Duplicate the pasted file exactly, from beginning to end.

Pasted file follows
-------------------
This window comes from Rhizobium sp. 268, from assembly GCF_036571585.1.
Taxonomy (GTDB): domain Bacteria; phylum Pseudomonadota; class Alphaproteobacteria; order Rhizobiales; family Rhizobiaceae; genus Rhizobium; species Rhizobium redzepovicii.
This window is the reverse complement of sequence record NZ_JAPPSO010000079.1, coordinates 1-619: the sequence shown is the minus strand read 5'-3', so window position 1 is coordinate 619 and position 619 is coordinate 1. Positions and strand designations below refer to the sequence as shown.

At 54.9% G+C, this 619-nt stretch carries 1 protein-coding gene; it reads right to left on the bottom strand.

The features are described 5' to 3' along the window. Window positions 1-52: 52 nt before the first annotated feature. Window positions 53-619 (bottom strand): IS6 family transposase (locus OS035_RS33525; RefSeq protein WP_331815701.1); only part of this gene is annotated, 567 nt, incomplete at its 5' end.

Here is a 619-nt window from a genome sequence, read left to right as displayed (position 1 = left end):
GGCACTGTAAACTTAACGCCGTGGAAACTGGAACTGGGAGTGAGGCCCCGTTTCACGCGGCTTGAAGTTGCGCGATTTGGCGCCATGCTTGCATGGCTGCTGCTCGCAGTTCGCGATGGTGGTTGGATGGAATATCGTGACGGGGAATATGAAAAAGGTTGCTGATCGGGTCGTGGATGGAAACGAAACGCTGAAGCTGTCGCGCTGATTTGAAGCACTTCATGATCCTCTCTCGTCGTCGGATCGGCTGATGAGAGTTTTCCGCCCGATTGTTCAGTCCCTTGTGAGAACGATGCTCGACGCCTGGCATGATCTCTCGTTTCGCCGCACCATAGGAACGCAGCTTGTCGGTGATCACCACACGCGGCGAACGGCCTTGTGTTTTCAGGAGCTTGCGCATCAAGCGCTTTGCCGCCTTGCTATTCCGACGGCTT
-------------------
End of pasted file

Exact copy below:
This window comes from Rhizobium sp. 268, from assembly GCF_036571585.1.
Taxonomy (GTDB): domain Bacteria; phylum Pseudomonadota; class Alphaproteobacteria; order Rhizobiales; family Rhizobiaceae; genus Rhizobium; species Rhizobium redzepovicii.
This window is the reverse complement of sequence record NZ_JAPPSO010000079.1, coordinates 1-619: the sequence shown is the minus strand read 5'-3', so window position 1 is coordinate 619 and position 619 is coordinate 1. Positions and strand designations below refer to the sequence as shown.

At 54.9% G+C, this 619-nt stretch carries 1 protein-coding gene; it reads right to left on the bottom strand.

The features are described 5' to 3' along the window. Window positions 1-52: 52 nt before the first annotated feature. Window positions 53-619 (bottom strand): IS6 family transposase (locus OS035_RS33525; RefSeq protein WP_331815701.1); only part of this gene is annotated, 567 nt, incomplete at its 5' end.

Here is a 619-nt window from a genome sequence, read left to right as displayed (position 1 = left end):
GGCACTGTAAACTTAACGCCGTGGAAACTGGAACTGGGAGTGAGGCCCCGTTTCACGCGGCTTGAAGTTGCGCGATTTGGCGCCATGCTTGCATGGCTGCTGCTCGCAGTTCGCGATGGTGGTTGGATGGAATATCGTGACGGGGAATATGAAAAAGGTTGCTGATCGGGTCGTGGATGGAAACGAAACGCTGAAGCTGTCGCGCTGATTTGAAGCACTTCATGATCCTCTCTCGTCGTCGGATCGGCTGATGAGAGTTTTCCGCCCGATTGTTCAGTCCCTTGTGAGAACGATGCTCGACGCCTGGCATGATCTCTCGTTTCGCCGCACCATAGGAACGCAGCTTGTCGGTGATCACCACACGCGGCGAACGGCCTTGTGTTTTCAGGAGCTTGCGCATCAAGCGCTTTGCCGCCTTGCTATTCCGACGGCTT